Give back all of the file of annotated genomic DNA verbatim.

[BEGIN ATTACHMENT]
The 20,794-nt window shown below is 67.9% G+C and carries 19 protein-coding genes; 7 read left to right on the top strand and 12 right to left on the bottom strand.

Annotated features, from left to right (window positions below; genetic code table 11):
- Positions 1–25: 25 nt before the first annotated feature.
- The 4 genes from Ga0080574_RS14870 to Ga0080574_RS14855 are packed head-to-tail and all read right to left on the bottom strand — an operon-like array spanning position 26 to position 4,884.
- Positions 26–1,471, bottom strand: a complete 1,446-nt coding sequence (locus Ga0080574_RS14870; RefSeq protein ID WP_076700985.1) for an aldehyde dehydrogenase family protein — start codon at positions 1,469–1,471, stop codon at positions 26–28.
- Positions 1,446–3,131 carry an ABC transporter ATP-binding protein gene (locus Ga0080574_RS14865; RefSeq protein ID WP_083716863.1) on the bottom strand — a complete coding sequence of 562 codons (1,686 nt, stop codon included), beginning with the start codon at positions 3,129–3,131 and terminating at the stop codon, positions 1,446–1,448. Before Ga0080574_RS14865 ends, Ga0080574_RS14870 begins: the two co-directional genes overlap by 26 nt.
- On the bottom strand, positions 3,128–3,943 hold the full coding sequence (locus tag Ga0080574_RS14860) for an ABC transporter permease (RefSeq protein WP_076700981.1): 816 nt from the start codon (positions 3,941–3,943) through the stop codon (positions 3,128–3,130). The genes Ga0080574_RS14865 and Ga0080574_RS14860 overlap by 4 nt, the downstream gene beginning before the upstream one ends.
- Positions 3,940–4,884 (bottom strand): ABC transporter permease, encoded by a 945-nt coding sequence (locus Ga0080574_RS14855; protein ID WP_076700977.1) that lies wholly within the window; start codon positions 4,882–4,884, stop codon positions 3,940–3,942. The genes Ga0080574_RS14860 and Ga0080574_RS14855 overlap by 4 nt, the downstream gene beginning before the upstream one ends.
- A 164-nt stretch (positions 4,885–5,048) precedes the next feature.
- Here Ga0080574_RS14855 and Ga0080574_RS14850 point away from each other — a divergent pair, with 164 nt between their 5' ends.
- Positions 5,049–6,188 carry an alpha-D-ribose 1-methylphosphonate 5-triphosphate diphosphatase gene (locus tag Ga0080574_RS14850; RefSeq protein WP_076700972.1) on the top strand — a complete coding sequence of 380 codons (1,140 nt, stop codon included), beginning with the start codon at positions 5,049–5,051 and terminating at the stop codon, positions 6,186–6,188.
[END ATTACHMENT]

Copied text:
The 20,794-nt window shown below is 67.9% G+C and carries 19 protein-coding genes; 7 read left to right on the top strand and 12 right to left on the bottom strand.

Annotated features, from left to right (window positions below; genetic code table 11):
- Positions 1–25: 25 nt before the first annotated feature.
- The 4 genes from Ga0080574_RS14870 to Ga0080574_RS14855 are packed head-to-tail and all read right to left on the bottom strand — an operon-like array spanning position 26 to position 4,884.
- Positions 26–1,471, bottom strand: a complete 1,446-nt coding sequence (locus Ga0080574_RS14870; RefSeq protein ID WP_076700985.1) for an aldehyde dehydrogenase family protein — start codon at positions 1,469–1,471, stop codon at positions 26–28.
- Positions 1,446–3,131 carry an ABC transporter ATP-binding protein gene (locus Ga0080574_RS14865; RefSeq protein ID WP_083716863.1) on the bottom strand — a complete coding sequence of 562 codons (1,686 nt, stop codon included), beginning with the start codon at positions 3,129–3,131 and terminating at the stop codon, positions 1,446–1,448. Before Ga0080574_RS14865 ends, Ga0080574_RS14870 begins: the two co-directional genes overlap by 26 nt.
- On the bottom strand, positions 3,128–3,943 hold the full coding sequence (locus tag Ga0080574_RS14860) for an ABC transporter permease (RefSeq protein WP_076700981.1): 816 nt from the start codon (positions 3,941–3,943) through the stop codon (positions 3,128–3,130). The genes Ga0080574_RS14865 and Ga0080574_RS14860 overlap by 4 nt, the downstream gene beginning before the upstream one ends.
- Positions 3,940–4,884 (bottom strand): ABC transporter permease, encoded by a 945-nt coding sequence (locus Ga0080574_RS14855; protein ID WP_076700977.1) that lies wholly within the window; start codon positions 4,882–4,884, stop codon positions 3,940–3,942. The genes Ga0080574_RS14860 and Ga0080574_RS14855 overlap by 4 nt, the downstream gene beginning before the upstream one ends.
- A 164-nt stretch (positions 4,885–5,048) precedes the next feature.
- Here Ga0080574_RS14855 and Ga0080574_RS14850 point away from each other — a divergent pair, with 164 nt between their 5' ends.
- Positions 5,049–6,188 carry an alpha-D-ribose 1-methylphosphonate 5-triphosphate diphosphatase gene (locus tag Ga0080574_RS14850; RefSeq protein WP_076700972.1) on the top strand — a complete coding sequence of 380 codons (1,140 nt, stop codon included), beginning with the start codon at positions 5,049–5,051 and terminating at the stop codon, positions 6,186–6,188.